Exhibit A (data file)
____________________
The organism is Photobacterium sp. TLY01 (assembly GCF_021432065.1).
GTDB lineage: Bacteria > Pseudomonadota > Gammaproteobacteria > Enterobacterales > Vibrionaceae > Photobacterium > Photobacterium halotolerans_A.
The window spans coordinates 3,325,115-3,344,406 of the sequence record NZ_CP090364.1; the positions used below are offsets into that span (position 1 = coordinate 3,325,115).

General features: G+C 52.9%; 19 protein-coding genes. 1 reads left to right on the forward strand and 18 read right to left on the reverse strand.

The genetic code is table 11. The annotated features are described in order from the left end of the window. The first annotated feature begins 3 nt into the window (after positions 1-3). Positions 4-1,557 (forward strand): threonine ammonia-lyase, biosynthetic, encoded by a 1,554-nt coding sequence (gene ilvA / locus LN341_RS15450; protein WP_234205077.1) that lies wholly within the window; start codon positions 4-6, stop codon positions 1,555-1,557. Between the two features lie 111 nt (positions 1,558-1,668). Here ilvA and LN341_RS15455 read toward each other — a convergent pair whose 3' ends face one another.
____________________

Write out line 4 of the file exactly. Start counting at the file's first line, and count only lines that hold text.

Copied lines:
General features: G+C 52.9%; 19 protein-coding genes. 1 reads left to right on the forward strand and 18 read right to left on the reverse strand.